As of 20 April, OnePlatform MPF Composite Index was 244.99, with a 1.77% month-to-month decrease.
The war in Ukraine has entered its second month, so far resulting in more than 4 million refugees and the loss of thousands of lives. World leaders held emergency summits throughout the month to discuss military support for Ukraine and stricter sanctions against Russia. Energy costs have soared since the onset of the fighting. Countries are trying to limit their reliance on Russian exports but OPEC+ is refusing to ramp up production. Food prices have also been driven higher given fertilizer and grain supply constraints. Meanwhile, Covid numbers are still very high. The World Health Organisation recently warned the new XE sub-variant may be the most transmissible yet. Lockdowns in China have put more pressure on supply lines, further boosting inflation.
US inflation continues and FED speeds up the tightening of monetary policy
In the United States, prices rose 8.5% in March – the highest annual rate in four decades. Much of the increase came from energy and food but core inflation still came in at 6.5%. According to the Federal Reserve’s latest meeting minutes and recent comments from its policymakers, a 50-bp interest rate increase could be on the cards in May as well as a faster decrease of the balance sheet. Almost half a million jobs were added in March and unemployment fell more than expected to 3.6%, supporting the Fed’s resolve to tighten. On the fiscal front, President Joe Biden released his US$5.8 trillion budget proposal which comprises increased expenditure on police, military and NASA but also includes the biggest tax increase in US history.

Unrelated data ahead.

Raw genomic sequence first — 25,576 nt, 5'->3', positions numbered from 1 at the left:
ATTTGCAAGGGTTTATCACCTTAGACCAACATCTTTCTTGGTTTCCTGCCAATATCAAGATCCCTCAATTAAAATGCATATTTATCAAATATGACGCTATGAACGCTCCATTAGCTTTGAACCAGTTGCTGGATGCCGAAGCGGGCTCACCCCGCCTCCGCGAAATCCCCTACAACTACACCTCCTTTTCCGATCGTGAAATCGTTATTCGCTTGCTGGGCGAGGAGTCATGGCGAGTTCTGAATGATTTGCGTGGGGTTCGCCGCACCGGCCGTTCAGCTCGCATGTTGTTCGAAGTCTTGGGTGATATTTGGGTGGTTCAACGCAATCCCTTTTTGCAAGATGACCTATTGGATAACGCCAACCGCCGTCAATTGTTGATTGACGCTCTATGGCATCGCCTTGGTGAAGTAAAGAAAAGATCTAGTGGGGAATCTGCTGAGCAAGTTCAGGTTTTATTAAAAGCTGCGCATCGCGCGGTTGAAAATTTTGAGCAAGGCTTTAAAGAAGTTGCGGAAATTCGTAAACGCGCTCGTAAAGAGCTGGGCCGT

UK consumer confidence sinks to record low amid COVID-19 outbreaks
Inflation is also making headlines across the pond. In the UK, prices rose 7% in March, with core inflation up 5.7%. Meanwhile, Covid-19 numbers hit a record high 4.9 million, leading to staff absences and shortages. Chancellor Rishi Sunak announced an upcoming £6 billion tax cut, further reductions to income tax in 2024, and a 5 pence per litre drop in fuel duties for a year. According to the Confederation of British Industry, manufacturing optimism in the first quarter of 2022 fell to -9, down from +2 the previous quarter. Consumer confidence also dropped to its second-lowest level in almost 50 years. On the continent, the European Central Bank (ECB) chose not to raise rates at its most recent meeting despite euro area prices climbing 7.4% – above the ECB’s projected 5.1% and well above its 2% target.
The Japanese Yen plummets due to the uncertain economy in Asia
In Japan, annual inflation was just 1.2% in March although the producer price index climbed 9.5% owing to oil and commodity price surges. Given divergent central bank policies, the yen tumbled against the dollar to the weakest level in two decades. Although the Bank of Japan Governor Haruhiko Kuroda said the bank is sticking to its stimulus agenda, he admitted the currency depreciation is “somewhat rapid”. The IMF downgraded Japan’s economic growth forecast from 3.3% to 2.4%. Meanwhile, China’s growth outlook was also cut to 4.4% from 4.8%, compared to the government’s 5.5% target as Covid-19 surges, with a city-wide lockdown in Shanghai. In the face of suspended production and rising factory gate prices, the Caixin China Services and General Manufacturing PMIs dropped below the expansion mark of 50 to 42 and 48.1, respectively.